HIV thrived in the loosening of family bonds and the destruction of sexual exclusivity promised by marriage ... unless you wanted to believe that men who could only spend a month or so a year at home were celibate for the other 11 months, and didn't imagine the young women who were their wives would all wait patiently to carry on their sex lives. Men who visited sex workers, or joined sexual networks with "town wives" they could see more often created the conditions for HIV to thrive. Throughout this epidemic hundreds of thousands of men and women have headed to their graves in their 20s and 30s without ever having had the test that would confirm their progressive disease was in fact AIDS.
Clinical staff applaud the decision to get screened for TB. Billboards, TV commercials, radio jingles and health workers all praise anyone who gets the test for HIV status. It is, however, at that moment that the challenges begin. TB is often dormant long after infection, remaining "encapsulated" in the lung, until a triggering event or underlying health problems start the progress of the disease. At that point, TB moves fast.
HIV often moves slowly and can be managed by drug therapy but is incurable and often fatal. Tuberculosis moves fast, is deadly, and often easily treatable. The drugs are hard to tolerate for many patients if given together, are particularly rough on the liver in combination, and the drugs for one disease lessen the effectiveness of the other.
Today in Durban I visited a massive tuberculosis clinic that screens hundreds of patients a day, checking for TB on an industrial scale. The lines begin to form well before seven in the morning, and snake through the clinic for hours after that, as patients are processed, screened, and treated before being sent to the adjacent clinic for HIV testing. The designers of the Edward VII TB operation thought long and hard about design. This is, after all, a disease passed by proximity and exposure to other infected people.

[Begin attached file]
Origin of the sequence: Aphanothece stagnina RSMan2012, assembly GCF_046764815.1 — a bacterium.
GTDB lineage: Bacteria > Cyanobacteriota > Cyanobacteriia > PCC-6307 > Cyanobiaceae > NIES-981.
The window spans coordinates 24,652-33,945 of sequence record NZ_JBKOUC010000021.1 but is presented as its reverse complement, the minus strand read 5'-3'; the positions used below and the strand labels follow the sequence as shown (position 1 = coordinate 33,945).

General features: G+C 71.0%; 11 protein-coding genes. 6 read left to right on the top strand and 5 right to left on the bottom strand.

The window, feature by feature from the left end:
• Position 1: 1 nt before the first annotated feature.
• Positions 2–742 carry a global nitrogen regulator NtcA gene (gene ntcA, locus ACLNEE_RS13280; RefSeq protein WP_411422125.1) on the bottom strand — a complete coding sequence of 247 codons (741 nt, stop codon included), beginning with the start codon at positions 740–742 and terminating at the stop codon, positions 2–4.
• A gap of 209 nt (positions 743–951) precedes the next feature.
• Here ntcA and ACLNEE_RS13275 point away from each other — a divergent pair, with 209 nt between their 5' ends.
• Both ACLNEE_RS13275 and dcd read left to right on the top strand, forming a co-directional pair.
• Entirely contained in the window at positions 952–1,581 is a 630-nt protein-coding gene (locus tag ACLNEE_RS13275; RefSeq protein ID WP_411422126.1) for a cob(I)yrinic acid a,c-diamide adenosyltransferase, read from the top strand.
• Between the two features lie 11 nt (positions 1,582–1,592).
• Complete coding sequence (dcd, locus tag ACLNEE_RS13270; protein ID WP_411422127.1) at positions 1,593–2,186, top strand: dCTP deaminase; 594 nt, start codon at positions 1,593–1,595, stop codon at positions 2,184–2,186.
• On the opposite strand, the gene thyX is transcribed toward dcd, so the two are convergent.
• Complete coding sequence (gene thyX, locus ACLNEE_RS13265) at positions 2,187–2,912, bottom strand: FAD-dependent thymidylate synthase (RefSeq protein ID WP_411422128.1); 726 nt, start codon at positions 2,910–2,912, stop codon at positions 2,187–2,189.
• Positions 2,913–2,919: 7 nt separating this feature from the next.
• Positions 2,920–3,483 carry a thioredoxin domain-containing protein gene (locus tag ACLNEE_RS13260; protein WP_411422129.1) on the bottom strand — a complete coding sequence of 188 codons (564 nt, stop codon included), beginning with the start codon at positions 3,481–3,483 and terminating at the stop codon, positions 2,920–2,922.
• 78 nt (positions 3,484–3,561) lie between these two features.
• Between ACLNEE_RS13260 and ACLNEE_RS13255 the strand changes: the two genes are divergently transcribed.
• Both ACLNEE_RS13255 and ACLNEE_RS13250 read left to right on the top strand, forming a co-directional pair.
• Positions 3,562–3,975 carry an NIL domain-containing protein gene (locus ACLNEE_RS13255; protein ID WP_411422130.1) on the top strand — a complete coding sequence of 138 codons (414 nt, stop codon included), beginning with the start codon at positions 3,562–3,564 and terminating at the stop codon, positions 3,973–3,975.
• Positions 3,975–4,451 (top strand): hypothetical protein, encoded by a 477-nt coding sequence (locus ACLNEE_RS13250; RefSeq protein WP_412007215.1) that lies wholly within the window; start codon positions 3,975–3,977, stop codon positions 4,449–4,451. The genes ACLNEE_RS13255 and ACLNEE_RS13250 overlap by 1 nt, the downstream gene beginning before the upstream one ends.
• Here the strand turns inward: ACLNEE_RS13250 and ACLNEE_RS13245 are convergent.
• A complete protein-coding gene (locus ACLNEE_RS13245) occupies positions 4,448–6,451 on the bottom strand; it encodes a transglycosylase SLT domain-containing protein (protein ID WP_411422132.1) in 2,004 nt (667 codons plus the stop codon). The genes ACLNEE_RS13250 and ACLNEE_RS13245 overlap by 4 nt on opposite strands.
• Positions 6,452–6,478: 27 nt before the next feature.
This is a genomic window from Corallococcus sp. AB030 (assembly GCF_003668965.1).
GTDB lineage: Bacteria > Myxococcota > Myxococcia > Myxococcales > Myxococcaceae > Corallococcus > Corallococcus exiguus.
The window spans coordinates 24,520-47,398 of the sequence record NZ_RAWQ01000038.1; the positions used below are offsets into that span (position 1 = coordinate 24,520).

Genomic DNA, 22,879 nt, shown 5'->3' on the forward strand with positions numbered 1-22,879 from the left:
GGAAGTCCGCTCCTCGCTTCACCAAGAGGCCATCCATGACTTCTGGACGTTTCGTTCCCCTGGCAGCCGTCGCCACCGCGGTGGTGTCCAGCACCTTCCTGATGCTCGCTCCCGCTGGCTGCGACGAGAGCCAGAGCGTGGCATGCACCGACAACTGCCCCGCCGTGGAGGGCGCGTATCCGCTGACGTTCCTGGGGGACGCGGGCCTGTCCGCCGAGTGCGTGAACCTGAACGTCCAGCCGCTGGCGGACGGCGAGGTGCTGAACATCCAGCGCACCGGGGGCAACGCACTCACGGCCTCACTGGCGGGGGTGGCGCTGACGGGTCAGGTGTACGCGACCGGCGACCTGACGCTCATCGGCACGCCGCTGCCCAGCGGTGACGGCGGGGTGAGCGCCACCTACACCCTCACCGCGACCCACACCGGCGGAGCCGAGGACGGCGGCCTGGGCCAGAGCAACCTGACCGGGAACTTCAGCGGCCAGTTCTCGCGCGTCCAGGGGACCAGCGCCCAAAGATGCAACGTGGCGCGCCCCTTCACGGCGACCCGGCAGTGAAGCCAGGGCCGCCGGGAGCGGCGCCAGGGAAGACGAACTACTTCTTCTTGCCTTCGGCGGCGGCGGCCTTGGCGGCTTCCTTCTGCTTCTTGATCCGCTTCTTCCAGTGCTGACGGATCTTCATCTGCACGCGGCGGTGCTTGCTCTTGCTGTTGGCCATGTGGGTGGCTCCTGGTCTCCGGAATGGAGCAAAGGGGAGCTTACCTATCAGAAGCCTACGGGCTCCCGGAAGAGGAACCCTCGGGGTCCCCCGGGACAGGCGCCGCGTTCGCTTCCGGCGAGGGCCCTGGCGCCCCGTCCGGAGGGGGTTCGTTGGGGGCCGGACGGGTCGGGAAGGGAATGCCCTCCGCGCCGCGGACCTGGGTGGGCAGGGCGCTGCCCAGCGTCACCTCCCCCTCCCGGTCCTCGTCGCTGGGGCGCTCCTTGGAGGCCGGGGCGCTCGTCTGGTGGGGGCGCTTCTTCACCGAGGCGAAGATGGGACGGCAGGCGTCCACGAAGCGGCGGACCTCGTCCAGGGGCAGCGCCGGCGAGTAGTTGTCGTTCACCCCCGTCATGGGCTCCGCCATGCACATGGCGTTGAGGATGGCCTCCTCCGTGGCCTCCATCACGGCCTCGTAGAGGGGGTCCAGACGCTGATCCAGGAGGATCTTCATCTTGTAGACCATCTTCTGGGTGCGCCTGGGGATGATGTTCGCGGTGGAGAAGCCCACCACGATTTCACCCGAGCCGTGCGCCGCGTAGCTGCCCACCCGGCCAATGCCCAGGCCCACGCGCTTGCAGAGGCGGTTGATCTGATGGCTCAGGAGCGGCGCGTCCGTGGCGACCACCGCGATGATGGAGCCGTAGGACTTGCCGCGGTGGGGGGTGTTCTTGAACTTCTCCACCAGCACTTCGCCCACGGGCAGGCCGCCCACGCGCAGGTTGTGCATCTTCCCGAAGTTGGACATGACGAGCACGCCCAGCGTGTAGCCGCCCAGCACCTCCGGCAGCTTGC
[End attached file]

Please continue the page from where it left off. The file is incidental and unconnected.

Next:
Doctors and nurses showed us through long screened corridors open to sunlight, and ventilation, both enemies of the TB bacterium. Once indoors, the waiting areas are bathed in sun courtesy of massive skylights. The chairs are well-spaced, and sit on a long rail with no legs to make it easier to mop and disinfect. There are ducts throughout the baseboards of the massive room, specially designed to continuously draw air out of the room to the outside, where it's scrubbed by HEPA filters.
The NewsHour team at the hospital, producer Merrill Schwerin, videographer Dennis Levkovich, and local field producer Cecile Antonie all moved around the facility in heavy-duty medical masks. The threat of airborne infection is very real, though the medical staff, much of them long since exposed, show us around mask-free and talk about their own risks with a healthy dose of gallows humor. Call me a wimp but I wasn't taking any chances. I'm sure my family appreciates it, and I'd be willing to guess my 250 or so fellow passengers on the coming 22 hours of flights back to Washington appreciate it as well.